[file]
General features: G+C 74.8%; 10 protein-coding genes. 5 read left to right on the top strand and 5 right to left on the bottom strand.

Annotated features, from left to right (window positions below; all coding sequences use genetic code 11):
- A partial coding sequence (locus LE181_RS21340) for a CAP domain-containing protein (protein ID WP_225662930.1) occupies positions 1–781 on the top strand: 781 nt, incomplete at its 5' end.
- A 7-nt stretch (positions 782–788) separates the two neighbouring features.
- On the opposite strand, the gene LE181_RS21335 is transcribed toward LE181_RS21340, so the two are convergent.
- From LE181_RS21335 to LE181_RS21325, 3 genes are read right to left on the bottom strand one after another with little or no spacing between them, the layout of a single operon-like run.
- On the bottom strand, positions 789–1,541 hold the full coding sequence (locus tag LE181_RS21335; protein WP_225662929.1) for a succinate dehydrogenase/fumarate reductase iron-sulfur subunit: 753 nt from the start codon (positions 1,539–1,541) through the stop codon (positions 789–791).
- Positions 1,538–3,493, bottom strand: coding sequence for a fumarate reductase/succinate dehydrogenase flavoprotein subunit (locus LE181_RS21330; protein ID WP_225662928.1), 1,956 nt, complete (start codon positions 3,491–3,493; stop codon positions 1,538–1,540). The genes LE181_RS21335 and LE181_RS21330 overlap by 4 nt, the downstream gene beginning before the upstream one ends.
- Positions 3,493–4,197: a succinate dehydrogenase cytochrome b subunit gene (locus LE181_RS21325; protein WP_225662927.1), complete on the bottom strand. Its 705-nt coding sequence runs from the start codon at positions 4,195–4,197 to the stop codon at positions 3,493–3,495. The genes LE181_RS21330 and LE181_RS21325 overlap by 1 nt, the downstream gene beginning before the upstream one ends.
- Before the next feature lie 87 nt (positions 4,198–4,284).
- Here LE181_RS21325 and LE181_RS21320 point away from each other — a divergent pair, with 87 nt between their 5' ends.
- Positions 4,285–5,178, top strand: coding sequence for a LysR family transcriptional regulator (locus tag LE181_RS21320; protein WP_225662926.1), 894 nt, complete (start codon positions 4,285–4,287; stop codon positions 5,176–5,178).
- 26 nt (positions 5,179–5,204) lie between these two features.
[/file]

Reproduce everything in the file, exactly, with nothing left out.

General features: G+C 74.8%; 10 protein-coding genes. 5 read left to right on the top strand and 5 right to left on the bottom strand.

Annotated features, from left to right (window positions below; all coding sequences use genetic code 11):
- A partial coding sequence (locus LE181_RS21340) for a CAP domain-containing protein (protein ID WP_225662930.1) occupies positions 1–781 on the top strand: 781 nt, incomplete at its 5' end.
- A 7-nt stretch (positions 782–788) separates the two neighbouring features.
- On the opposite strand, the gene LE181_RS21335 is transcribed toward LE181_RS21340, so the two are convergent.
- From LE181_RS21335 to LE181_RS21325, 3 genes are read right to left on the bottom strand one after another with little or no spacing between them, the layout of a single operon-like run.
- On the bottom strand, positions 789–1,541 hold the full coding sequence (locus tag LE181_RS21335; protein WP_225662929.1) for a succinate dehydrogenase/fumarate reductase iron-sulfur subunit: 753 nt from the start codon (positions 1,539–1,541) through the stop codon (positions 789–791).
- Positions 1,538–3,493, bottom strand: coding sequence for a fumarate reductase/succinate dehydrogenase flavoprotein subunit (locus LE181_RS21330; protein ID WP_225662928.1), 1,956 nt, complete (start codon positions 3,491–3,493; stop codon positions 1,538–1,540). The genes LE181_RS21335 and LE181_RS21330 overlap by 4 nt, the downstream gene beginning before the upstream one ends.
- Positions 3,493–4,197: a succinate dehydrogenase cytochrome b subunit gene (locus LE181_RS21325; protein WP_225662927.1), complete on the bottom strand. Its 705-nt coding sequence runs from the start codon at positions 4,195–4,197 to the stop codon at positions 3,493–3,495. The genes LE181_RS21330 and LE181_RS21325 overlap by 1 nt, the downstream gene beginning before the upstream one ends.
- Before the next feature lie 87 nt (positions 4,198–4,284).
- Here LE181_RS21325 and LE181_RS21320 point away from each other — a divergent pair, with 87 nt between their 5' ends.
- Positions 4,285–5,178, top strand: coding sequence for a LysR family transcriptional regulator (locus tag LE181_RS21320; protein WP_225662926.1), 894 nt, complete (start codon positions 4,285–4,287; stop codon positions 5,176–5,178).
- 26 nt (positions 5,179–5,204) lie between these two features.